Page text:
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How to Train a Rescue Dog

| Updated September 26, 2017

Train a rescue dog using patience, positive reinforcement and lots of love and compassion. In addition to obedience training, be prepared to reteach appropriate bathroom habits and possibly, employ the help of a vet if behavioral problems exist.

The Rescue Dog’s Story

Some rescue dogs have been through harrowing ordeals before they reach their forever homes. Adopting a rescue dog means making a commitment to helping your pup re-establish himself as a vital member of a household, an undertaking that can require a special degree of patience. If possible, learn about your pet’s backstory so you have an idea about what kinds of obedience or behavioral training he’s already completing. This will help you decide if you’re starting from scratch or just reacquainting your new pup with some existing skills. Knowing this story will alert you to problem areas or fears you’ll need to be aware of.

Use Positive Rewards

Enroll your dog in a group obedience training class or work on basic training skills at home. Sit, down, stay and come can be taught through gentle repetition. Your rescue dog should be given lots of praise and rewards for following even basic commands. This helps you establish trust and begin to bond with your new companion. If your dog seems skittish or overwhelmed, slow the pace of training. You want the experience to help integrate the dog into your family, and in time, your pup will come to see following commands as a way to please you.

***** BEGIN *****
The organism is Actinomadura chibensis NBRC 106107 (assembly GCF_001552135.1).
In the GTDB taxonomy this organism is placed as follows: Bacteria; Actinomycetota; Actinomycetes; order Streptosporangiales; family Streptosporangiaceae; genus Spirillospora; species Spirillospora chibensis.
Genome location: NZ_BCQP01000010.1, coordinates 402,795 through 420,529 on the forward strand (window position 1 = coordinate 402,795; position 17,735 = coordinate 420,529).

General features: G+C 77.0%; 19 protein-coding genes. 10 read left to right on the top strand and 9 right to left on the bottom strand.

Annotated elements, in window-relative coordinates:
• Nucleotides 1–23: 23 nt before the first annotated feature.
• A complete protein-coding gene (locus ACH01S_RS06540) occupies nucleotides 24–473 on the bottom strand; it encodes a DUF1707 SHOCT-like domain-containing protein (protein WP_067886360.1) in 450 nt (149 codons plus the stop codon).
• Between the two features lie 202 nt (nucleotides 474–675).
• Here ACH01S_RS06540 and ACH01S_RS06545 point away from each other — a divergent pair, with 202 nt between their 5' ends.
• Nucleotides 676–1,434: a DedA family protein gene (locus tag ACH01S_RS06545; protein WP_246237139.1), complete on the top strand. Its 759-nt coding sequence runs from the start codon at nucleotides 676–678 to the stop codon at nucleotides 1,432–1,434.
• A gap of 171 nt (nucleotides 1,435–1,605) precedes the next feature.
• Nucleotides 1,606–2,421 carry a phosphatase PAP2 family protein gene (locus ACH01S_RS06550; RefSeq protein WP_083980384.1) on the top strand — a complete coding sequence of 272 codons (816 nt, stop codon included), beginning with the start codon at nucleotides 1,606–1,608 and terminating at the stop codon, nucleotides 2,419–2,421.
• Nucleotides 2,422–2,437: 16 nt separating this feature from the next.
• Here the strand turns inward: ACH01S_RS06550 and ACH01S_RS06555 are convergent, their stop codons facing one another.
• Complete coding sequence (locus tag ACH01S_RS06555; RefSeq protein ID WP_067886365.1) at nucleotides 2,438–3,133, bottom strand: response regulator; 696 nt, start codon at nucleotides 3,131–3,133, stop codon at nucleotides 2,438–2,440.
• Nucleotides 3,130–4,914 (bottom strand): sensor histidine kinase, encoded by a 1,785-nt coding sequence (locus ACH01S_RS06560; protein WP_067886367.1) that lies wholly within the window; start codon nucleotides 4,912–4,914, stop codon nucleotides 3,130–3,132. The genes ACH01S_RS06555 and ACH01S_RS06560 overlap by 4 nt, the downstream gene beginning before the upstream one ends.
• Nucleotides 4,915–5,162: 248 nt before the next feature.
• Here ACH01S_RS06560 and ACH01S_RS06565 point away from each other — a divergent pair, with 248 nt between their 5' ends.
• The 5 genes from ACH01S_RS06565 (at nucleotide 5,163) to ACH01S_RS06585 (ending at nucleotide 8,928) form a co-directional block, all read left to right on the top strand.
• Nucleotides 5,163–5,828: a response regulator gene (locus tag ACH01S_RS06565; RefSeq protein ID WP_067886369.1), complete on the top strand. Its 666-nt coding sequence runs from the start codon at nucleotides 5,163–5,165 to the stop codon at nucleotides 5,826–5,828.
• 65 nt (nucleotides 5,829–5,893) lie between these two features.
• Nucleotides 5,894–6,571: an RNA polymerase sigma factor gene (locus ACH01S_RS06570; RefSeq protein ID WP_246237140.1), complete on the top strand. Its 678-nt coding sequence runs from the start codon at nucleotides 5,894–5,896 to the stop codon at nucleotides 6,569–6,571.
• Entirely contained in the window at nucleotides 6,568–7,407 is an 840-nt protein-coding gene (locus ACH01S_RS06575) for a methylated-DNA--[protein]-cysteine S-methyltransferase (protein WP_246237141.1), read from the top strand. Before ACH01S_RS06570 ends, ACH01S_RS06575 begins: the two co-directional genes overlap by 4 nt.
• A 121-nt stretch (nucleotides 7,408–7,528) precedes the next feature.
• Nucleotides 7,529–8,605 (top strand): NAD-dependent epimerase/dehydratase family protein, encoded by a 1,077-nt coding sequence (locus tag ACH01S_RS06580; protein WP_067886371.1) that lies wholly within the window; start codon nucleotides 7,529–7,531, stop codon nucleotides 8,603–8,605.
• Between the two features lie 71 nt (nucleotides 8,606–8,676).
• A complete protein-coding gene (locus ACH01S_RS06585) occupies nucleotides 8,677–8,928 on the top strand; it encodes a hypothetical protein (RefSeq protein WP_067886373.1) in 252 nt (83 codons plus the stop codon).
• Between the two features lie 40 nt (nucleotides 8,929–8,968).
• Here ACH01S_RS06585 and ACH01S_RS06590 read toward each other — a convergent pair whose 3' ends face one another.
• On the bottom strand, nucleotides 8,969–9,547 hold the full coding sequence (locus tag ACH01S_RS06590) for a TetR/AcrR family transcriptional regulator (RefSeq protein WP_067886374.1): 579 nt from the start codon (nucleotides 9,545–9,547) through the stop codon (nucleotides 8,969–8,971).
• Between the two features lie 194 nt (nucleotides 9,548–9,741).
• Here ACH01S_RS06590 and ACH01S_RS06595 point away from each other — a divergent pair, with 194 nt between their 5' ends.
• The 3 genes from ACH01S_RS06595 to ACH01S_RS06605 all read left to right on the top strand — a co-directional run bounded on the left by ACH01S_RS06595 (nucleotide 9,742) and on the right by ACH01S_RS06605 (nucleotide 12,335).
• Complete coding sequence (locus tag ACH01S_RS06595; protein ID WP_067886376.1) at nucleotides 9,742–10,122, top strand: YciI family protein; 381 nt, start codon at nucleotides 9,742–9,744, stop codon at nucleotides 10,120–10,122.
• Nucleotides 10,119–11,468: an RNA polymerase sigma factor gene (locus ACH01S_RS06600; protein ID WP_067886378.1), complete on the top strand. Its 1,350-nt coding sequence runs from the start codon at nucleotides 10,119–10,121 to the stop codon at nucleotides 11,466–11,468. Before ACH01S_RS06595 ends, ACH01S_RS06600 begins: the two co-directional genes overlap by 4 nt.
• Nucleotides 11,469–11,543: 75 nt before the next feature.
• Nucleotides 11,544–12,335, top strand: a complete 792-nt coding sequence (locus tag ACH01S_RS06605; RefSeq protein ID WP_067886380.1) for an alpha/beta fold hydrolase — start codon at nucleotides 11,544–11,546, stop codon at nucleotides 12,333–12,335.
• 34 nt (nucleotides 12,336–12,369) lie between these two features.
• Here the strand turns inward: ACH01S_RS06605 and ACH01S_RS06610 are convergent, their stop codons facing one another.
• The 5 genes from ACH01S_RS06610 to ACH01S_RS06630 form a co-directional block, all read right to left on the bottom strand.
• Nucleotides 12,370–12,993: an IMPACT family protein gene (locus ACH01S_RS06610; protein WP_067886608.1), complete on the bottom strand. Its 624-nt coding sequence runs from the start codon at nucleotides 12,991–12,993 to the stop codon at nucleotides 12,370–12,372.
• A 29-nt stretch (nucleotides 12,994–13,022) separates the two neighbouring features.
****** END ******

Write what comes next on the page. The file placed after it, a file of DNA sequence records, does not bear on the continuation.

• Never use forceful training methods with your dog. You likely will create anxiety and eliminate any trust you managed to build.


  • Even dogs who have been housebroken will need to learn the rules of your house. Take your dog to the appropriate bathroom spot after eating, drinking, playing or waking and praise and reward him when he does his business.

Go for Walks

Take your pup for leash walks, both to acquaint him with your neighborhood and to work on basic commands such as heel. Don’t use a choke collar or jerk the leash. Use a short leash and a gentle tone and positively reward every instance when he follows your instruction. Regularly stop and review other obedience commands and talk to your dog. It may have been a long time since he was the center of anyone’s attention, and gentle words and petting will build his confidence.

Provide a Haven

Your new pup should have a quiet and safe place he can retreat if he becomes overwhelmed with his new environment and training schedule. Prepare a kennel with soft bedding, cover it with a blanket and put it in an area that’s semiprivate, yet still part of household traffic. You want your dog to have a place to go for privacy without feeling like he’s being banished from his new family.